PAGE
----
News - 15th April 2020

A moment to look at how far we’ve come


South Boulder Creek parkrun, pictured above, launched in 2018 and kickstarted a period that up to this year saw the number of events in the country triple. The growth of parkrun in the country has been incredible.  In this ‘parkrun’ pause, we look to take stock and look to exciting challenges moving forward.


Since 2012 we’ve had many events join Livonia to the American parkrun family.  We now have good coverage across the country from coast to coast and north to south.  We have Rock Creek Trail, Portland, in the west and Jamaica Pond, Boston, in the east.  Weedon Island parkrun is our most southerly candidate and we are as far north as Seattle with Perrigo parkrun (Alaska we are looking at you to take that!).



David, recovering from injury at Leakin Park parkrun

There are almost 50 events across the country, with half of the states having at least one.  The coverage we have is good, but it is clear there is potential for many more events. Judging by the uptake from other countries, and from the photos we see across the USA, it is clear that there is a huge appetite for more events.



Pete Rubinas touring after 61 runs at Durham, doing his 62nd at South Boulder Creek

Enquiries about starting new parkrun locations the last few months has been very high. In January and February we were seeing an average of 2-3 enquiries come into our inbox every day.  New enquiries are incredibly exciting as we love discussing the potential for communities getting access where it was difficult before. Not all enquiries turn into new parkrun events of course as being an Event Director is not suitable for all personalities, and not all locations are an exact match. What’s important is that the opportunity was explored.


I believe the country is at an exciting time for parkrun as we fast approach a critical mass of events.  We’ve already seen a significant increase in the number of new enquiries. A good proportion of these new event prospects come from parkrunners who have participated at other events. Experiences while on holiday, or where someone is travelling from one end of a city to the other have prompted some to contact us about having one closer to home.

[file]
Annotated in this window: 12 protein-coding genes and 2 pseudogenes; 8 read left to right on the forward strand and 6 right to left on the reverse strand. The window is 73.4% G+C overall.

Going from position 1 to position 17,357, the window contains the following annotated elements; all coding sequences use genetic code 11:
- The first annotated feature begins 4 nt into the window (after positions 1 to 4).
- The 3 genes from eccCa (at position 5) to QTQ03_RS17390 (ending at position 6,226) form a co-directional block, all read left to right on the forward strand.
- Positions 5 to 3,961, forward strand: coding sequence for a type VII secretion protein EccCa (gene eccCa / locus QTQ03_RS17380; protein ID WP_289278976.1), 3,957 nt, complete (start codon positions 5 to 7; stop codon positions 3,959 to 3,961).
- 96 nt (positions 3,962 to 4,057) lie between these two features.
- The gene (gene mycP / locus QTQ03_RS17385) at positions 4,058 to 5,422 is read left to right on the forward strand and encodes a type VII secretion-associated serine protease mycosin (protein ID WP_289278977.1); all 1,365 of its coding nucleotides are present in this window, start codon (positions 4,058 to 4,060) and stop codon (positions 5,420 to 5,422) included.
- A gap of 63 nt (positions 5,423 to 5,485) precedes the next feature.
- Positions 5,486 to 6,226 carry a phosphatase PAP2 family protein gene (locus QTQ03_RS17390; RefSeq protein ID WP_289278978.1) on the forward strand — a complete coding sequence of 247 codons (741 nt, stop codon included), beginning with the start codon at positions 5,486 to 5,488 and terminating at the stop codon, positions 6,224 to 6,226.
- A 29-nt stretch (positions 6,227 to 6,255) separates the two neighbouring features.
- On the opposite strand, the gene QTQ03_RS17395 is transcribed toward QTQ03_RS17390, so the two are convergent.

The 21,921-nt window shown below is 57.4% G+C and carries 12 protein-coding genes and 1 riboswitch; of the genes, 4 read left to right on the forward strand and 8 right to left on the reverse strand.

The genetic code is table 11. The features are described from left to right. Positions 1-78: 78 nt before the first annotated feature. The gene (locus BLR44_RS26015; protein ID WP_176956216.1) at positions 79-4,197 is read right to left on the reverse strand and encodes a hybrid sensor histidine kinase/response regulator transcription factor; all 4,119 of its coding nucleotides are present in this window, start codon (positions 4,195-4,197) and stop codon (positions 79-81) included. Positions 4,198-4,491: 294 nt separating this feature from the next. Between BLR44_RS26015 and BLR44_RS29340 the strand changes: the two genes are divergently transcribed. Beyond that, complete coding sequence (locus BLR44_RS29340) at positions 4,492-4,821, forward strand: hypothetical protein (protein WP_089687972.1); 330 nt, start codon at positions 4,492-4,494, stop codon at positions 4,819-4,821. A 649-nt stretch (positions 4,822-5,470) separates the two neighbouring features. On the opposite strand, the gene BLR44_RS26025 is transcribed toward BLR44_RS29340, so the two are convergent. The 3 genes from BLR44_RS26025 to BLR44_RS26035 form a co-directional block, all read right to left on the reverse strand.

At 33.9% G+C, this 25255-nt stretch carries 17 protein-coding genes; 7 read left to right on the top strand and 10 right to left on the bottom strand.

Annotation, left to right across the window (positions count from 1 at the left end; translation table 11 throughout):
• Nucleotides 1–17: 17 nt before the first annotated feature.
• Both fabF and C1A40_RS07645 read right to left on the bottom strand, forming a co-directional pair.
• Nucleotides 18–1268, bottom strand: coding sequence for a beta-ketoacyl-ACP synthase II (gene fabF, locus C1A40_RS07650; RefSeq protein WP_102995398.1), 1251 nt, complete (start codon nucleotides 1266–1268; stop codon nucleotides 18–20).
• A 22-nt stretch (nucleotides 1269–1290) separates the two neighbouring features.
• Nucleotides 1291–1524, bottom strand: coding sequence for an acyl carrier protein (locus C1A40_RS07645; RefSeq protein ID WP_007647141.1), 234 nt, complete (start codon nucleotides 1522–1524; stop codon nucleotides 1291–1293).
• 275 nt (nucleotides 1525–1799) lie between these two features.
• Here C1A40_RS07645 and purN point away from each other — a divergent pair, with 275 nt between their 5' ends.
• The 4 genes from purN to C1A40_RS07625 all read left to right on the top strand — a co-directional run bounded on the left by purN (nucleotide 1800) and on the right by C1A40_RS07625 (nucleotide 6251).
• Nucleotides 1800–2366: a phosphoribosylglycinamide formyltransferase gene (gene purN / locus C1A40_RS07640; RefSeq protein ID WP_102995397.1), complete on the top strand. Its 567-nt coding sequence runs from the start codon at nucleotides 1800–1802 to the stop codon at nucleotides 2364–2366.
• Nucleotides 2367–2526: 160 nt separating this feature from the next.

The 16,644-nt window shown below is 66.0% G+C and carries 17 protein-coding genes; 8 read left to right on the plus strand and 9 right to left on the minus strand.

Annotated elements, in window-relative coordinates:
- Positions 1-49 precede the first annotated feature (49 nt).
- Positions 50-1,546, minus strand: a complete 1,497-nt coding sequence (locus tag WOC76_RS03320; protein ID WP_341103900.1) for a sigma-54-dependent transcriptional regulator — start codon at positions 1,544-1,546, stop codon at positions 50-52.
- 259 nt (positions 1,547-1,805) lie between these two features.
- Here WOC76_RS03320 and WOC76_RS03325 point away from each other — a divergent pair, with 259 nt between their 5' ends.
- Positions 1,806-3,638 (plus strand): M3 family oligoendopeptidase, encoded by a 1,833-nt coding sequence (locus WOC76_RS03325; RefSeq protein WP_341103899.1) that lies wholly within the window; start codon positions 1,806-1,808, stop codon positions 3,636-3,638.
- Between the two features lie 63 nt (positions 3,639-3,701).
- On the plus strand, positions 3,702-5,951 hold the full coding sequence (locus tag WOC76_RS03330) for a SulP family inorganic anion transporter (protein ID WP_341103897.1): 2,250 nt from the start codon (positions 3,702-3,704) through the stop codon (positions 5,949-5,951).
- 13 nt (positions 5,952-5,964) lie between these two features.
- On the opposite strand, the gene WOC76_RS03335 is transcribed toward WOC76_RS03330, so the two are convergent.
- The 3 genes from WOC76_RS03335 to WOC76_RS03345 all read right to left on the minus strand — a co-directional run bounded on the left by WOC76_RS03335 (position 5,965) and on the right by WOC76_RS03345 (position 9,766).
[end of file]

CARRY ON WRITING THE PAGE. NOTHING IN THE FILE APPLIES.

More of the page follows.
Matt, Jamaica

Boston City Councillor Matt O”Malley literally cutting the ribbon Jamaica Pond parkrun


To make it easier for new parkruns to start, we have simplified internal processes.  Insurance, equipment and training are all covered meaning that what we ask from parkrun teams is to bring volunteers, establish the route, and obtain the permissions from the landowner.


Getting permission from landowners is gradually becoming easier as our experience dealing with North American cities grows.  Public awareness is also on the up however still much work to be done. In ten years the vast majority of parkrunners who will be joining us haven’t heard about us today, so it’s on us to make ourselves as easily discoverable as possible.  We will continue to fill our social media with what parkruns are – happy people looking to socialise and be more healthy.



Natalie and Ross recently became regulars at Durham parkrun, NC. 


So what’s left?  ‘Just’ a virus! At the time of writing all events are closed until the end of April and it’s likely that events will be closed for a longer.  What’s for sure is that we will be back. We are making the best of the situation and we are improving internal processes to make how we support parkrunners and teams even better.  Our comms team is more active than ever giving people who relied on parkrun a way to interact with the community every week.


We will be back.  There will always be a place for parkrun so In the meantime enjoy our content, stay active and be healthy.  We’ll be there at the other side.



Delaware and Raritan Canal parkrunners


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